Wednesday, February 16, 2011

Corruption is worse than terrorism

Chetan Bhagat, writing from India, asserts that corruption is worse than terrorism:

Corruption is worse than terrorism. Terrorists blow up existing infrastructure such as roads, airports and power plants. Corruption prevents such infrastructure from being made in the first place. Terrorists take innocent lives. Corrupt politicians prevent hospitals from being built, which means innocent lives that could be saved are not.
The rest of the letter is worth reading for its perspective on corruption in India, but I wanted to focus on this particular excerpt because it mirrors a dispute that occurs in our own country also. This dispute essentially boils down to "utilitarianism vs. moralism". From the utilitarian perspective, our efforts should be focused on those issues that have the greatest impact on our welfare; in contrast, moralism insists on focusing on the individuals who are most evil. This creates a tension between giving our attention to evils that are mild but ubiquitous (driven by the petty sins that are common in humans) and giving our attention to the evils that are extreme but rare (driven by the exceptional sins of a few individuals). From the utilitarian perspective, terrorism is a relatively small threat, definitely not deserving of the great efforts we have gone to in order to reduce it (not to mention the suffering we have caused). However, from the moralist perspective, there really isn't anything worse than intentionally killing civilians.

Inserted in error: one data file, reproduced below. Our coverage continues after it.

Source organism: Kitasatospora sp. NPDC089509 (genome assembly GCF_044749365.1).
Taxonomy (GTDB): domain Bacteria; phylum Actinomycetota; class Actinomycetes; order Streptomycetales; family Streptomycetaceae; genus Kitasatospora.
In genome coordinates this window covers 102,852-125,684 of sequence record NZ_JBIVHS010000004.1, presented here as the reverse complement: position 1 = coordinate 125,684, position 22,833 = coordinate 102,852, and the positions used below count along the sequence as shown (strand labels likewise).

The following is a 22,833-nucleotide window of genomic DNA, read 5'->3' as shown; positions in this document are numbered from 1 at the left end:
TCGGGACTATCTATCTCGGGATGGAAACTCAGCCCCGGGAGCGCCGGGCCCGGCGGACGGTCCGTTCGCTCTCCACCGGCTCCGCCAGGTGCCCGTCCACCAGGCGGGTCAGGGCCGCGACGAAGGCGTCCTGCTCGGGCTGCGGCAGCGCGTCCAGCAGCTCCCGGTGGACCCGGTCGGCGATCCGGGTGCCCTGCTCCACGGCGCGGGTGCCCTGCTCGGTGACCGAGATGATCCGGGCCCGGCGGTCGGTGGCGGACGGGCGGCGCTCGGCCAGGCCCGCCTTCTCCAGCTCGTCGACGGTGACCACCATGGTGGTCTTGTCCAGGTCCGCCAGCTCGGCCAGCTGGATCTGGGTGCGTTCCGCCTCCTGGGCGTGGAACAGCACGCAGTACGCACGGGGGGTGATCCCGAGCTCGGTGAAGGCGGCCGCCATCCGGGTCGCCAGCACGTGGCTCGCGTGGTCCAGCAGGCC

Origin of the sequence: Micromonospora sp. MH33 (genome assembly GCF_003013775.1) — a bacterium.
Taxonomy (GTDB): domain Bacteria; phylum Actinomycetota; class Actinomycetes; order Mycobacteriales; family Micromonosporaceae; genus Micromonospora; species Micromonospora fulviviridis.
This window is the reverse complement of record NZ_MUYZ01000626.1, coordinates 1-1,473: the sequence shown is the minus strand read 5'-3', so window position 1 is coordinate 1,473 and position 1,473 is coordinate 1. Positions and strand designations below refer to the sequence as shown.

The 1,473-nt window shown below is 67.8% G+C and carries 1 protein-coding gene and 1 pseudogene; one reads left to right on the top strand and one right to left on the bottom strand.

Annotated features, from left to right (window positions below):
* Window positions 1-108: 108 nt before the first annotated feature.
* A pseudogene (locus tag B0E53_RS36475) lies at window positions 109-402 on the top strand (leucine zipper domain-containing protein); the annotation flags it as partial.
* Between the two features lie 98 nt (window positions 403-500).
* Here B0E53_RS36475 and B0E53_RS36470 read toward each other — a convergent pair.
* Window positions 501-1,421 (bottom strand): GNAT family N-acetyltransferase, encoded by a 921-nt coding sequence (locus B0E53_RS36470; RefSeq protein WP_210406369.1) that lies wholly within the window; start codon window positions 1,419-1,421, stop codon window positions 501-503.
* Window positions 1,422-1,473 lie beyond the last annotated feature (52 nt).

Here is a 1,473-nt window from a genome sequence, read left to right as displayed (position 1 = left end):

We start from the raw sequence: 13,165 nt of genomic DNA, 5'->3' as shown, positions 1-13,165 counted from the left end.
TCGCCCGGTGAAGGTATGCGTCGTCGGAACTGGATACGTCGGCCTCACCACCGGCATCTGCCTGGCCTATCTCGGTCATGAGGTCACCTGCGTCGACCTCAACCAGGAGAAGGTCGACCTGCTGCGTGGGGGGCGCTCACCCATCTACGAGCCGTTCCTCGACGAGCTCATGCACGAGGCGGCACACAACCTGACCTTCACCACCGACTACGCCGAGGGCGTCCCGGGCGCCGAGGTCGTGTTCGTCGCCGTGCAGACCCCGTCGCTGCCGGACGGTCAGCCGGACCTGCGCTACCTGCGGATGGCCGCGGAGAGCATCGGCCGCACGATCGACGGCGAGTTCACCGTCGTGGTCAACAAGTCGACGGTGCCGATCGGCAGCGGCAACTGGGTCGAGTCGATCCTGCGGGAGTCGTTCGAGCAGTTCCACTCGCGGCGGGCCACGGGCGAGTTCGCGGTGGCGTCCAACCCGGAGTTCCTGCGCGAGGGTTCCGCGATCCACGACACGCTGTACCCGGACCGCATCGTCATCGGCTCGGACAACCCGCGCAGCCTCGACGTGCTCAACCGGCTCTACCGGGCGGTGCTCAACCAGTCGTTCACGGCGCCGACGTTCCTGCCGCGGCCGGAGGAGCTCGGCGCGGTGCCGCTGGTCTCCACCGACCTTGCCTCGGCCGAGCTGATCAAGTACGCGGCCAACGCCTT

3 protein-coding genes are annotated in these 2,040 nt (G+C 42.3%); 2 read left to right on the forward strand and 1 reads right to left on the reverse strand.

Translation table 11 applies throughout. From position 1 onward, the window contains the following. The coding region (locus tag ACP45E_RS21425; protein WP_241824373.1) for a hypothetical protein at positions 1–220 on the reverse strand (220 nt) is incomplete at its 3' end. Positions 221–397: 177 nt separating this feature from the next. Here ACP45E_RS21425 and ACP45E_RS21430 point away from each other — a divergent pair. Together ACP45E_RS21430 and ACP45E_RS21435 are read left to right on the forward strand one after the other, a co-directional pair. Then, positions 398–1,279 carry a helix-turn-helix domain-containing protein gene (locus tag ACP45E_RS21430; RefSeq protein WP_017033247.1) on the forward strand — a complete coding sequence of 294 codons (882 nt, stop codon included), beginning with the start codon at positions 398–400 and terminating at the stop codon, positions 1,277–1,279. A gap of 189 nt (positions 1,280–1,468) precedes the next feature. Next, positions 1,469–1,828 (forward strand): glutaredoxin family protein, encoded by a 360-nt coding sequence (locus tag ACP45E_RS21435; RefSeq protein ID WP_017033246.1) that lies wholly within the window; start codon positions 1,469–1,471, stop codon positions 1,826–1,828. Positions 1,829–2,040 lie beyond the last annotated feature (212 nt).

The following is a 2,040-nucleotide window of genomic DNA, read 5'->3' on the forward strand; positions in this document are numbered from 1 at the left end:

I often wonder how to reconcile these two impulses. Maybe the "moralist" focus on evil actually has a utilitarian basis, arising from the great variation in the damage done by people with ill intent. While terrorists only kill a few hundred people a year worldwide, there's a slight chance that they could kill several million next year. It is easy to focus on these worst case scenarios when we talk about terrorism, but I suspect that these are nothing more than rationalizations for the venting of our anger. We don't need evil intentions to create catastrophes -- we have created numerous disasters just by our ubiquitous indifference to the harm that we are doing. The prime example of this is the collateral damage that the USA has caused in our "wars on terrorism", which was easy to predict beforehand.

Ultimately, I am discouraged from finding a justification for moralism because it is increasing clear that the moralists are themselves immoral. Using "collateral damage" as an example: it is immoral to knowingly cause a person's death, even if that was no the desired outcome. These moralists often cloak their crimes in rhetoric of "personal responsibility", but there is no personal responsibility when a person causes actual harm in the hopes of reducing the potential harm that someone else may cause. Each person is responsible for the harm that they cause, and talking about another person's irresponsibility does not provide any excuse for one's own actions.

And so we come full circle, and we ask "how do we achieve the greatest good with the resources that we have?" To do so, we seek good wherever we can find it. We face down evil if that is necessary, but otherwise, we allow the evil ones to wallow in their own filth. As long as we create faster than they can destroy, we will win.

No comments: